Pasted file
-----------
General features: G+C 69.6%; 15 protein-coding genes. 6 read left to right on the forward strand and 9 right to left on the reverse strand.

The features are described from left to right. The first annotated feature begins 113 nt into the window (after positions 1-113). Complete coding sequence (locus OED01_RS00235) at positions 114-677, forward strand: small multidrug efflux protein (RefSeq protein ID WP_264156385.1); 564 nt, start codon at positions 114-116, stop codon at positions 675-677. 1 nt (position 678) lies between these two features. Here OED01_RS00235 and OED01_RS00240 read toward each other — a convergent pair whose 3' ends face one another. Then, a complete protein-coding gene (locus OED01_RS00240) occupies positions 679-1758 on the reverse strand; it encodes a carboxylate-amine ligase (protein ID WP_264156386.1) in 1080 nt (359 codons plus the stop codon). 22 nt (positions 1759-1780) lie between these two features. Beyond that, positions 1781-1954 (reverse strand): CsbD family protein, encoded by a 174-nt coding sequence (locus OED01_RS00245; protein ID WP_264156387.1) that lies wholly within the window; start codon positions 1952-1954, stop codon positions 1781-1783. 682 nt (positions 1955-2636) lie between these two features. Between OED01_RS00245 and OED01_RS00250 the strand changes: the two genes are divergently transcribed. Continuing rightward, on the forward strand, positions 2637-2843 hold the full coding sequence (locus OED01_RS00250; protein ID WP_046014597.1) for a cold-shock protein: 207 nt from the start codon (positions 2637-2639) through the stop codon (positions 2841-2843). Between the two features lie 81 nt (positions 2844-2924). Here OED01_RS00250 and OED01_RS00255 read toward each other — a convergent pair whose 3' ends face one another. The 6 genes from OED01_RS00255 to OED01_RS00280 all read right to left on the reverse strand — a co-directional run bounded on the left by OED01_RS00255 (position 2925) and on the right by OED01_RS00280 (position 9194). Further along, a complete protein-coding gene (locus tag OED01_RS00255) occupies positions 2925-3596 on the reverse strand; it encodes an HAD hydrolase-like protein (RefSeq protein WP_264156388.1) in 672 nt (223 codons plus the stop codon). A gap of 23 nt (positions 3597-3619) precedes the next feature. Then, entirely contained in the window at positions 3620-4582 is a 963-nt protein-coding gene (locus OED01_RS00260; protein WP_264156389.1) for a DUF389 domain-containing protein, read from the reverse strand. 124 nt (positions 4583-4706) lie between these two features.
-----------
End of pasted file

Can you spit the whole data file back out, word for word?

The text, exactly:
General features: G+C 69.6%; 15 protein-coding genes. 6 read left to right on the forward strand and 9 right to left on the reverse strand.

The features are described from left to right. The first annotated feature begins 113 nt into the window (after positions 1-113). Complete coding sequence (locus OED01_RS00235) at positions 114-677, forward strand: small multidrug efflux protein (RefSeq protein ID WP_264156385.1); 564 nt, start codon at positions 114-116, stop codon at positions 675-677. 1 nt (position 678) lies between these two features. Here OED01_RS00235 and OED01_RS00240 read toward each other — a convergent pair whose 3' ends face one another. Then, a complete protein-coding gene (locus OED01_RS00240) occupies positions 679-1758 on the reverse strand; it encodes a carboxylate-amine ligase (protein ID WP_264156386.1) in 1080 nt (359 codons plus the stop codon). 22 nt (positions 1759-1780) lie between these two features. Beyond that, positions 1781-1954 (reverse strand): CsbD family protein, encoded by a 174-nt coding sequence (locus OED01_RS00245; protein ID WP_264156387.1) that lies wholly within the window; start codon positions 1952-1954, stop codon positions 1781-1783. 682 nt (positions 1955-2636) lie between these two features. Between OED01_RS00245 and OED01_RS00250 the strand changes: the two genes are divergently transcribed. Continuing rightward, on the forward strand, positions 2637-2843 hold the full coding sequence (locus OED01_RS00250; protein ID WP_046014597.1) for a cold-shock protein: 207 nt from the start codon (positions 2637-2639) through the stop codon (positions 2841-2843). Between the two features lie 81 nt (positions 2844-2924). Here OED01_RS00250 and OED01_RS00255 read toward each other — a convergent pair whose 3' ends face one another. The 6 genes from OED01_RS00255 to OED01_RS00280 all read right to left on the reverse strand — a co-directional run bounded on the left by OED01_RS00255 (position 2925) and on the right by OED01_RS00280 (position 9194). Further along, a complete protein-coding gene (locus tag OED01_RS00255) occupies positions 2925-3596 on the reverse strand; it encodes an HAD hydrolase-like protein (RefSeq protein WP_264156388.1) in 672 nt (223 codons plus the stop codon). A gap of 23 nt (positions 3597-3619) precedes the next feature. Then, entirely contained in the window at positions 3620-4582 is a 963-nt protein-coding gene (locus OED01_RS00260; protein WP_264156389.1) for a DUF389 domain-containing protein, read from the reverse strand. 124 nt (positions 4583-4706) lie between these two features.